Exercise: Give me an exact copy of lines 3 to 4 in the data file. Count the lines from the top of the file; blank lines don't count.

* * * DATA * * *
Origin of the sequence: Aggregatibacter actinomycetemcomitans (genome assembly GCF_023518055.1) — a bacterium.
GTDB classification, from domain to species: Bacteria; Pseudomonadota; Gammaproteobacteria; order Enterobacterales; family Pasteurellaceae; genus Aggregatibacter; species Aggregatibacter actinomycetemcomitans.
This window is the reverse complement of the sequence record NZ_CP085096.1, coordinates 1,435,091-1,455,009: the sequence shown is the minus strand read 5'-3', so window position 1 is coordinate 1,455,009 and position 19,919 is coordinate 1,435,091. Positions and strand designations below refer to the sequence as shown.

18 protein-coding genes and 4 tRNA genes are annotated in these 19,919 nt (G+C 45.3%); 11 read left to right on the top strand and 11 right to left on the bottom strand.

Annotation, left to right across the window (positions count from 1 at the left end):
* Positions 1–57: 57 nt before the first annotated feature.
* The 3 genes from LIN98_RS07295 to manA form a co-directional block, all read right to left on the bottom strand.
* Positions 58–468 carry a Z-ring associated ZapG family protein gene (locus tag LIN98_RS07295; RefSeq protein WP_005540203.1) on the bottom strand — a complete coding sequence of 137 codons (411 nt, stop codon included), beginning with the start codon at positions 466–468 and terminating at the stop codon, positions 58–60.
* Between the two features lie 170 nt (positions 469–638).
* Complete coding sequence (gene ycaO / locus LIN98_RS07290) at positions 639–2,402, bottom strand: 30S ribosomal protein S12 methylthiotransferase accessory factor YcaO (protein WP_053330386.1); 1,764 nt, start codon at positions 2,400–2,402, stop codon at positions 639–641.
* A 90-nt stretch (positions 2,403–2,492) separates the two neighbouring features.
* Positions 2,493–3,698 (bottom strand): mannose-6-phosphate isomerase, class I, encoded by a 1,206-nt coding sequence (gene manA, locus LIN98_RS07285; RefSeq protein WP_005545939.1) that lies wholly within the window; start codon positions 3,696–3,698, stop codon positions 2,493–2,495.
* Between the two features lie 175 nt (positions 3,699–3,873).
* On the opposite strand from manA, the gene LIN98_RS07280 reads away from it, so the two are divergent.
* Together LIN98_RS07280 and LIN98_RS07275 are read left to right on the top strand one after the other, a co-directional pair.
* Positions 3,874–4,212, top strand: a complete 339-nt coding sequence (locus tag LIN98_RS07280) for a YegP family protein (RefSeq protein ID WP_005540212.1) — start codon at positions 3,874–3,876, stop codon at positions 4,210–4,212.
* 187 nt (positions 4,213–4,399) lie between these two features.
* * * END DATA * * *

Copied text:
This window is the reverse complement of the sequence record NZ_CP085096.1, coordinates 1,435,091-1,455,009: the sequence shown is the minus strand read 5'-3', so window position 1 is coordinate 1,455,009 and position 19,919 is coordinate 1,435,091. Positions and strand designations below refer to the sequence as shown.

18 protein-coding genes and 4 tRNA genes are annotated in these 19,919 nt (G+C 45.3%); 11 read left to right on the top strand and 11 right to left on the bottom strand.